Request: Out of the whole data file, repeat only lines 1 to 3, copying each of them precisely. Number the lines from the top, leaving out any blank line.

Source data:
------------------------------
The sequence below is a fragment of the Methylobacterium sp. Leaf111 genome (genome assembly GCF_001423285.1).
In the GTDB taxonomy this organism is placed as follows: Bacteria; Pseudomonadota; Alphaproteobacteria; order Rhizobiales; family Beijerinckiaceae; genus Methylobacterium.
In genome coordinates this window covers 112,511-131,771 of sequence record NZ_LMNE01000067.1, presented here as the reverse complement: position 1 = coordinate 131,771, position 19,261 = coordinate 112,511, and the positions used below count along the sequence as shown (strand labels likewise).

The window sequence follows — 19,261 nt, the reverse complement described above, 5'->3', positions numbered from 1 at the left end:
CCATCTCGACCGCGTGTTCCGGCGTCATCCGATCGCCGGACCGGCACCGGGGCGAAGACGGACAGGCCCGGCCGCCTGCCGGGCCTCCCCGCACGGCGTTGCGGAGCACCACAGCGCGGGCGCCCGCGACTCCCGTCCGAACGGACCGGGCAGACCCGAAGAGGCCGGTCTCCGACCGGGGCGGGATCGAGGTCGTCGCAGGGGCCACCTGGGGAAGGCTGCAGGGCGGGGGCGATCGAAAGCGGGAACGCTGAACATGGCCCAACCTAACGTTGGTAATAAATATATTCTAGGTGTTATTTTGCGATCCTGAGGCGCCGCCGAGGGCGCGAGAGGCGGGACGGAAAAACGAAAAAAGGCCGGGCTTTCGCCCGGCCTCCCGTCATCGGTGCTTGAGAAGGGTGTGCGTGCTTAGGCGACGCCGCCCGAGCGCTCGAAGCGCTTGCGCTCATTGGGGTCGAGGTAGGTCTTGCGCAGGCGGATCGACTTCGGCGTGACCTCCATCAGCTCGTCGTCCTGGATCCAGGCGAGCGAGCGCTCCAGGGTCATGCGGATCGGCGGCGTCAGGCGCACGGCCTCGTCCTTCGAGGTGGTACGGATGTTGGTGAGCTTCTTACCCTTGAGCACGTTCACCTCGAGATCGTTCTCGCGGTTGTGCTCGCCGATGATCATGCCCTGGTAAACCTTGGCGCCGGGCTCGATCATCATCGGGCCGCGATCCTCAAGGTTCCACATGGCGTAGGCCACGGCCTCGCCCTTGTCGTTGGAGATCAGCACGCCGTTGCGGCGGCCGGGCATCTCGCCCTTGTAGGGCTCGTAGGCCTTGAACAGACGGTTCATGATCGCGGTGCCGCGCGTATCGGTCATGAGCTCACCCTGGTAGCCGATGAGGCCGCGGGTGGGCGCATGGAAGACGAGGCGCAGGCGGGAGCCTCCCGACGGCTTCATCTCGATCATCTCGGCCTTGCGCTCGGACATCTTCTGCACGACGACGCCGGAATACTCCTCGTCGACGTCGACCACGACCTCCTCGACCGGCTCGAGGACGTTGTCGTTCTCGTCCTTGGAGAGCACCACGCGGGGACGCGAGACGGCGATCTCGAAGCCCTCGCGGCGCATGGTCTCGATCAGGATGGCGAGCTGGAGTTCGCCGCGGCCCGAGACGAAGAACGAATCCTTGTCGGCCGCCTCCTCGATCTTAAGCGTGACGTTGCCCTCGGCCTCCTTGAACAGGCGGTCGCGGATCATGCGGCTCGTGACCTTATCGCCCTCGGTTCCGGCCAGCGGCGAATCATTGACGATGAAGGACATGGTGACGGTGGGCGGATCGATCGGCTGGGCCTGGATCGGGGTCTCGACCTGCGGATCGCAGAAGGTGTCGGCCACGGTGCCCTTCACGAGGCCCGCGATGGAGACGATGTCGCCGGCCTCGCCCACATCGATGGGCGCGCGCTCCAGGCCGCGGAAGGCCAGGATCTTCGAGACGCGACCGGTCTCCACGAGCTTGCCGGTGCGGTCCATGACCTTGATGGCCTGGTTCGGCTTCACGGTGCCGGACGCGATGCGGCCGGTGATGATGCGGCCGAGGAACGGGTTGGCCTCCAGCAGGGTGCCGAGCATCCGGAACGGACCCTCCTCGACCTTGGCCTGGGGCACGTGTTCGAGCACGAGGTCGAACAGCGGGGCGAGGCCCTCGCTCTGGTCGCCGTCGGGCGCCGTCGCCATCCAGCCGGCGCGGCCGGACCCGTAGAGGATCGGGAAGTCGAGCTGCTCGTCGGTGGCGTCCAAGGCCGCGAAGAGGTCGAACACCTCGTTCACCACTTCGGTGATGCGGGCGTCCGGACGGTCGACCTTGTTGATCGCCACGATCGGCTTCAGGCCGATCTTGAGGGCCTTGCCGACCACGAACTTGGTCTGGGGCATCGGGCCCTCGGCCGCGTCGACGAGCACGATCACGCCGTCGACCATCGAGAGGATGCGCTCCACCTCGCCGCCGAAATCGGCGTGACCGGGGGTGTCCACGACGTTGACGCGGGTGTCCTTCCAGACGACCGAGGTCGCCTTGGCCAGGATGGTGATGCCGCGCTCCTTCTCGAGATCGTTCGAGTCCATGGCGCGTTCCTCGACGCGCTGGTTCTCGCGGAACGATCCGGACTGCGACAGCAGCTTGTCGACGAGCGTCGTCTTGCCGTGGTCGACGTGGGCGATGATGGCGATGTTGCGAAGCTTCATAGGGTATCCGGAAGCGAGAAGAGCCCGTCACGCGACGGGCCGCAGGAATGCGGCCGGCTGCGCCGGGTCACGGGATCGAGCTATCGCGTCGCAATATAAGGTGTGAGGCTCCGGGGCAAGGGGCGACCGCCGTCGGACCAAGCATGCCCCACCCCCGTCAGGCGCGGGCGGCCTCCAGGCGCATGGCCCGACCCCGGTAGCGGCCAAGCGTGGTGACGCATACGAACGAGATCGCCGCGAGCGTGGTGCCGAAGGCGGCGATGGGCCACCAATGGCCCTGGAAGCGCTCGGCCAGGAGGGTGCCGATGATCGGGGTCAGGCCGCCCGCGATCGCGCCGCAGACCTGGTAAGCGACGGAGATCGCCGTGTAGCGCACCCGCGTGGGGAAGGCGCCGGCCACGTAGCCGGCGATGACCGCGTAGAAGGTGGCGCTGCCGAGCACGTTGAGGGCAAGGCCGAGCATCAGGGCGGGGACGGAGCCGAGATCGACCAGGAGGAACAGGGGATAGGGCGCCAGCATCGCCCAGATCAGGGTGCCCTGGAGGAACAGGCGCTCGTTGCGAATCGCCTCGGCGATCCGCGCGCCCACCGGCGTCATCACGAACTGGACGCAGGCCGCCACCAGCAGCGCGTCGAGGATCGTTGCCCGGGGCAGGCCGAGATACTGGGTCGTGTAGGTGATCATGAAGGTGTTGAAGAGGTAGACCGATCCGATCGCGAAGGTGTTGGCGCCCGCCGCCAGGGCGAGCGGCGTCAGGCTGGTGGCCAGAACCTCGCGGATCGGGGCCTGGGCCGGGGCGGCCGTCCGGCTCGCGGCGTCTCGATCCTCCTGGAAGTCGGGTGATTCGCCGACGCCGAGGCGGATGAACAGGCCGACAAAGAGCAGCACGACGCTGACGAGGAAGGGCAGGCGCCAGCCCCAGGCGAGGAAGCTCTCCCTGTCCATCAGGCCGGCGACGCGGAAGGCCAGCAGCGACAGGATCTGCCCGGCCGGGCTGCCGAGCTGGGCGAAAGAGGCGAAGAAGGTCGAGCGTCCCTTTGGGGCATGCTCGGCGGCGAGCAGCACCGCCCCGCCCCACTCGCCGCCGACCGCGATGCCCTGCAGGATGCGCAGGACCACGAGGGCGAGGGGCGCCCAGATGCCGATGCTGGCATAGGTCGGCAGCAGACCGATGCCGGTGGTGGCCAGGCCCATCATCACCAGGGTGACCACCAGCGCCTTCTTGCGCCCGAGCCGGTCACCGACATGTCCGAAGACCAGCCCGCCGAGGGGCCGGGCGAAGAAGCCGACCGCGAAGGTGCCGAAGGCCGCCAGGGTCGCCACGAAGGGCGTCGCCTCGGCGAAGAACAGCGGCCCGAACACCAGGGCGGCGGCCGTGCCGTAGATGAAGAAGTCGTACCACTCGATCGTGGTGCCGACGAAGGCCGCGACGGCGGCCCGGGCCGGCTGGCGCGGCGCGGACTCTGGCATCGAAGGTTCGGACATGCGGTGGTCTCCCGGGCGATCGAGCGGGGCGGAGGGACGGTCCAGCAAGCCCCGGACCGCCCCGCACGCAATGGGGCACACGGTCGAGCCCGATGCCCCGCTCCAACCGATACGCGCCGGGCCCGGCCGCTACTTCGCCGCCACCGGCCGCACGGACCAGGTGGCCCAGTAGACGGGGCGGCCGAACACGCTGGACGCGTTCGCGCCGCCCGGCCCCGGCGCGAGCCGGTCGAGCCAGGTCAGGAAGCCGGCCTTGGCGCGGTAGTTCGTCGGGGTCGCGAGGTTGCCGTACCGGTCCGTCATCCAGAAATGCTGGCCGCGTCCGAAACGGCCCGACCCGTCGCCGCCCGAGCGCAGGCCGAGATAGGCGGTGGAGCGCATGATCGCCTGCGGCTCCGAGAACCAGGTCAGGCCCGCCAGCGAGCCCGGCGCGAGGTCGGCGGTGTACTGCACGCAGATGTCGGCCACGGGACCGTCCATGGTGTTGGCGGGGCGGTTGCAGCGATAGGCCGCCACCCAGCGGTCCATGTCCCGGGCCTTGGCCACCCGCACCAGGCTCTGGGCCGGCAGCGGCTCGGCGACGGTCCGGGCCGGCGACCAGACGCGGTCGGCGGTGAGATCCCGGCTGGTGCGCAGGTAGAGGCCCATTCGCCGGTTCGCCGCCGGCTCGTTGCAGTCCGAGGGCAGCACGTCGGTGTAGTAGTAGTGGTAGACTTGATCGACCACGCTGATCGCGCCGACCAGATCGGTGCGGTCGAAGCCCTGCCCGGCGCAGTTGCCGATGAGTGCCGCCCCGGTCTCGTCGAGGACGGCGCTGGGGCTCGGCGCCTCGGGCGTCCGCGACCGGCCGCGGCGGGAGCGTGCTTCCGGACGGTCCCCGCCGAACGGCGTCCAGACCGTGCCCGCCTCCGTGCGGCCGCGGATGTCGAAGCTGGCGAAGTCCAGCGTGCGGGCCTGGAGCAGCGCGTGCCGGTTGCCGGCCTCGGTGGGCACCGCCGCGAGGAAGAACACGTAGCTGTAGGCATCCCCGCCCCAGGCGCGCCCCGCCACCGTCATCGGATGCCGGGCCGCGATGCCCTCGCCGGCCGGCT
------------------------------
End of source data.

The sequence below is a fragment of the Methylobacterium sp. Leaf111 genome (genome assembly GCF_001423285.1).
In the GTDB taxonomy this organism is placed as follows: Bacteria; Pseudomonadota; Alphaproteobacteria; order Rhizobiales; family Beijerinckiaceae; genus Methylobacterium.
In genome coordinates this window covers 112,511-131,771 of sequence record NZ_LMNE01000067.1, presented here as the reverse complement: position 1 = coordinate 131,771, position 19,261 = coordinate 112,511, and the positions used below count along the sequence as shown (strand labels likewise).